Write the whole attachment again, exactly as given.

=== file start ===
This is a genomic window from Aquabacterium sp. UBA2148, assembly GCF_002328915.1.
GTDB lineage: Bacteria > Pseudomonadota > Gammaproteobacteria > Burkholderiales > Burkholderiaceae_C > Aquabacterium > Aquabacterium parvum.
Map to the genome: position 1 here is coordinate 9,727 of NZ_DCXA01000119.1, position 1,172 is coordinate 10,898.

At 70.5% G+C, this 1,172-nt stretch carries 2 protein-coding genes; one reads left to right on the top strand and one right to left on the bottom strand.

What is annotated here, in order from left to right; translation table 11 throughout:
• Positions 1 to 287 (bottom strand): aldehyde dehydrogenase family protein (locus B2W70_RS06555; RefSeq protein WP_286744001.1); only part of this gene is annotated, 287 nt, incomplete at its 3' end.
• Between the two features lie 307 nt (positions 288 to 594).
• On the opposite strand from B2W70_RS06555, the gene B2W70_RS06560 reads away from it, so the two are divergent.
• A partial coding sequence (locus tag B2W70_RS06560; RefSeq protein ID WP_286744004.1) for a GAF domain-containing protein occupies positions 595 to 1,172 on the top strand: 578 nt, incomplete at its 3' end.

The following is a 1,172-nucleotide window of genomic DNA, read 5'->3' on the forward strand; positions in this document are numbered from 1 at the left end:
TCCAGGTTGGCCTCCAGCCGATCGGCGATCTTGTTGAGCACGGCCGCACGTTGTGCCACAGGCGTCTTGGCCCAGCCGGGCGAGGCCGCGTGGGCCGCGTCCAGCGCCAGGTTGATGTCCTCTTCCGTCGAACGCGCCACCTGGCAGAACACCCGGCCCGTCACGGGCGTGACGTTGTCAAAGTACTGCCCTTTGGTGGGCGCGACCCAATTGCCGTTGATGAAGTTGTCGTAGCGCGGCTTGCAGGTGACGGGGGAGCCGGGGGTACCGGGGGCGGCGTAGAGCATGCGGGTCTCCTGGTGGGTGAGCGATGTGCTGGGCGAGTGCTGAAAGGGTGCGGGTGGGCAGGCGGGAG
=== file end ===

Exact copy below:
This is a genomic window from Aquabacterium sp. UBA2148, assembly GCF_002328915.1.
GTDB lineage: Bacteria > Pseudomonadota > Gammaproteobacteria > Burkholderiales > Burkholderiaceae_C > Aquabacterium > Aquabacterium parvum.
Map to the genome: position 1 here is coordinate 9,727 of NZ_DCXA01000119.1, position 1,172 is coordinate 10,898.

At 70.5% G+C, this 1,172-nt stretch carries 2 protein-coding genes; one reads left to right on the top strand and one right to left on the bottom strand.

What is annotated here, in order from left to right; translation table 11 throughout:
• Positions 1 to 287 (bottom strand): aldehyde dehydrogenase family protein (locus B2W70_RS06555; RefSeq protein WP_286744001.1); only part of this gene is annotated, 287 nt, incomplete at its 3' end.
• Between the two features lie 307 nt (positions 288 to 594).
• On the opposite strand from B2W70_RS06555, the gene B2W70_RS06560 reads away from it, so the two are divergent.
• A partial coding sequence (locus tag B2W70_RS06560; RefSeq protein ID WP_286744004.1) for a GAF domain-containing protein occupies positions 595 to 1,172 on the top strand: 578 nt, incomplete at its 3' end.

The following is a 1,172-nucleotide window of genomic DNA, read 5'->3' on the forward strand; positions in this document are numbered from 1 at the left end:
TCCAGGTTGGCCTCCAGCCGATCGGCGATCTTGTTGAGCACGGCCGCACGTTGTGCCACAGGCGTCTTGGCCCAGCCGGGCGAGGCCGCGTGGGCCGCGTCCAGCGCCAGGTTGATGTCCTCTTCCGTCGAACGCGCCACCTGGCAGAACACCCGGCCCGTCACGGGCGTGACGTTGTCAAAGTACTGCCCTTTGGTGGGCGCGACCCAATTGCCGTTGATGAAGTTGTCGTAGCGCGGCTTGCAGGTGACGGGGGAGCCGGGGGTACCGGGGGCGGCGTAGAGCATGCGGGTCTCCTGGTGGGTGAGCGATGTGCTGGGCGAGTGCTGAAAGGGTGCGGGTGGGCAGGCGGGAG